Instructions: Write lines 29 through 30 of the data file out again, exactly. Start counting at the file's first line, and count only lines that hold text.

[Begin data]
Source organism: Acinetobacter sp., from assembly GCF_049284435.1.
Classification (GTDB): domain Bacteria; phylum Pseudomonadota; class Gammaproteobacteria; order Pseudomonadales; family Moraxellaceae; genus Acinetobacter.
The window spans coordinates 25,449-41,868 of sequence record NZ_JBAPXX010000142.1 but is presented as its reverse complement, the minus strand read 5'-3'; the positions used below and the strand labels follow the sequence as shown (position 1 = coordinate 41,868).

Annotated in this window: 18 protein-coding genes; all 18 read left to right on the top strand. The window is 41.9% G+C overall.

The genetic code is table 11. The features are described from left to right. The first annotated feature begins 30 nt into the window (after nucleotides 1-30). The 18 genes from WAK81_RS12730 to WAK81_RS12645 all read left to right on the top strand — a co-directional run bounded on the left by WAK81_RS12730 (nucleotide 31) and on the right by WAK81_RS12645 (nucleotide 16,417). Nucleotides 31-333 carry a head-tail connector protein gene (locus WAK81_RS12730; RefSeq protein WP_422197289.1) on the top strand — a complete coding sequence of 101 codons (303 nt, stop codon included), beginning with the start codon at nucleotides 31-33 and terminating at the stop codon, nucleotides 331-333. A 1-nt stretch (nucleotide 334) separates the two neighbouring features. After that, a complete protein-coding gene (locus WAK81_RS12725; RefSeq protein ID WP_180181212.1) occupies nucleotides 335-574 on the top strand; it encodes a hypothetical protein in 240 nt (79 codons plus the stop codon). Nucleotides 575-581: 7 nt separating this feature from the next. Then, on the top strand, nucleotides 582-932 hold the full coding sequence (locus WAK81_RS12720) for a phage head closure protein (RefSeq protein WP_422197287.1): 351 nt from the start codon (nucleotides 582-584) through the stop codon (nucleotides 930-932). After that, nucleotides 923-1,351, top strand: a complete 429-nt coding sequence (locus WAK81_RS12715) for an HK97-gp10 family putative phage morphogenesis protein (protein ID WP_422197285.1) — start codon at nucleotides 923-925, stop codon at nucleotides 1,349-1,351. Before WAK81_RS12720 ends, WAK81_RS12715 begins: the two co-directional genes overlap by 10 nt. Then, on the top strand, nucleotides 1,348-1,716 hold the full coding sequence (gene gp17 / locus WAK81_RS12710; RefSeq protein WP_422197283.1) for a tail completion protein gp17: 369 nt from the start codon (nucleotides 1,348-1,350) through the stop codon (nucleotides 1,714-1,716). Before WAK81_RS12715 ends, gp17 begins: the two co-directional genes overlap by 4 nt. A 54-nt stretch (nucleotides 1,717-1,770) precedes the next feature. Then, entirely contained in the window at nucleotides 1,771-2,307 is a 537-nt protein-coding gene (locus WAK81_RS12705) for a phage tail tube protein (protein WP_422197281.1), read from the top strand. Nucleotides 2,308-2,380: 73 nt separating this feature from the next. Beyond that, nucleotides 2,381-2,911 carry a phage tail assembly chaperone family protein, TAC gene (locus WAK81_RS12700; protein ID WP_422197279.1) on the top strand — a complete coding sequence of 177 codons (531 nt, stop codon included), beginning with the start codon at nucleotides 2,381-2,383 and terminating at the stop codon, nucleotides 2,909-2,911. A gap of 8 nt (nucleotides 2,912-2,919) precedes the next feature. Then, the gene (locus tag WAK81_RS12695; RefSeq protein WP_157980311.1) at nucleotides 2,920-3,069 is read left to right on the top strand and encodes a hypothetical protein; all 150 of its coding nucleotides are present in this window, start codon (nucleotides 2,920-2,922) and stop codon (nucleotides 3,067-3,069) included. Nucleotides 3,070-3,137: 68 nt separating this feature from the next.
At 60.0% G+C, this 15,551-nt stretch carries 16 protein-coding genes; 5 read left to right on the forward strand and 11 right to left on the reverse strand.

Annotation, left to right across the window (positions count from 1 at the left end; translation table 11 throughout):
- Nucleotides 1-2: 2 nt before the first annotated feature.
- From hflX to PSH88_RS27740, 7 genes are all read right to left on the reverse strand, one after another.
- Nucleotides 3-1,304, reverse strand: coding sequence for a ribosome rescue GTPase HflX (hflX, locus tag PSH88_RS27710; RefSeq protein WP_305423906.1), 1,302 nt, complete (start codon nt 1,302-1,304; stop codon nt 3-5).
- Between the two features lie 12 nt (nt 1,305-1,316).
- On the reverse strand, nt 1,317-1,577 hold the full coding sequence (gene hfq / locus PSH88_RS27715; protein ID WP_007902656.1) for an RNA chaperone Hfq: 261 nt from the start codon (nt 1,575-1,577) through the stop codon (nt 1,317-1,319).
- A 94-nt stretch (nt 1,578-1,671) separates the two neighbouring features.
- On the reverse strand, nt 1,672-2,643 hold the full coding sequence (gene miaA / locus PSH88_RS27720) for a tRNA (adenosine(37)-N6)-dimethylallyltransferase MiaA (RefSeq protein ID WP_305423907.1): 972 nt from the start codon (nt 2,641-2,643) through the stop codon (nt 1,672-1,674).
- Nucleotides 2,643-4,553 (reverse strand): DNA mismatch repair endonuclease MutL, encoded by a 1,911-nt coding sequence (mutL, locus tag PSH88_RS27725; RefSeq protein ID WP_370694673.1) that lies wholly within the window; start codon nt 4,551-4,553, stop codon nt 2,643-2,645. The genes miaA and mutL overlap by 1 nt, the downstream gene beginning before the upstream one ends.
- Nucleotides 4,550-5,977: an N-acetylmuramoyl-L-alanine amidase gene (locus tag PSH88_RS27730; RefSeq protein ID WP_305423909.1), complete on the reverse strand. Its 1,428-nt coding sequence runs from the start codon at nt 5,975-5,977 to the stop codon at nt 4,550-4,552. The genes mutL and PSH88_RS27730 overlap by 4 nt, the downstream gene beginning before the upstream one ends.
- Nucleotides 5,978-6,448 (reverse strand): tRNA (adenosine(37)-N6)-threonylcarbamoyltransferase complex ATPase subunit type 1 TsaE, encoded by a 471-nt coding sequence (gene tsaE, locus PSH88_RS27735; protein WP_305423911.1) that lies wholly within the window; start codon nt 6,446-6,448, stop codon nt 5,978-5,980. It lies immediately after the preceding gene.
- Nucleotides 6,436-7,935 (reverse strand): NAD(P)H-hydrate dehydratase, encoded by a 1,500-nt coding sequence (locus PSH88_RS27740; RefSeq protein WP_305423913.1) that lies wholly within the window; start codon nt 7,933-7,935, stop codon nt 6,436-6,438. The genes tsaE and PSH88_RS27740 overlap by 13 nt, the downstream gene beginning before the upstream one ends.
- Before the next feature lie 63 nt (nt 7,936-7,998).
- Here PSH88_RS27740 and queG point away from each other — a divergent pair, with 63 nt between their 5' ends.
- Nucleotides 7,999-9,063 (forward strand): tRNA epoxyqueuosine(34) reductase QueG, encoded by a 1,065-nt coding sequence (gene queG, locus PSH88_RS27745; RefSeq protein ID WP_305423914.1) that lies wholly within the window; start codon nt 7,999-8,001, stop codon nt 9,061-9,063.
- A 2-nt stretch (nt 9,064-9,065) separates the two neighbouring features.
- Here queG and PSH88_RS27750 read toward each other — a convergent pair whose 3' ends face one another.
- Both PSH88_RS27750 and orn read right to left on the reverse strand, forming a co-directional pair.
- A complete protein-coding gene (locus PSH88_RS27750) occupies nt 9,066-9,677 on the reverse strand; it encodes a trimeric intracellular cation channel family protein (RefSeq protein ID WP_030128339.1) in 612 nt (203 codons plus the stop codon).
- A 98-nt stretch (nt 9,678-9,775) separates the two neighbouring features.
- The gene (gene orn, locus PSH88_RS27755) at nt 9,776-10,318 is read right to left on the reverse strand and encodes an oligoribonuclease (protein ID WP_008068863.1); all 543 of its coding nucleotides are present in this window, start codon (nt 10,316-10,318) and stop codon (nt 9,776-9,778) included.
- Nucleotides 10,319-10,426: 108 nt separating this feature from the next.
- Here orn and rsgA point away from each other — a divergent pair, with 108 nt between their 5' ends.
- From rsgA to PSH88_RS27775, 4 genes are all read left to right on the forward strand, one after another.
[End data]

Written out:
- Here orn and rsgA point away from each other — a divergent pair, with 108 nt between their 5' ends.
- From rsgA to PSH88_RS27775, 4 genes are all read left to right on the forward strand, one after another.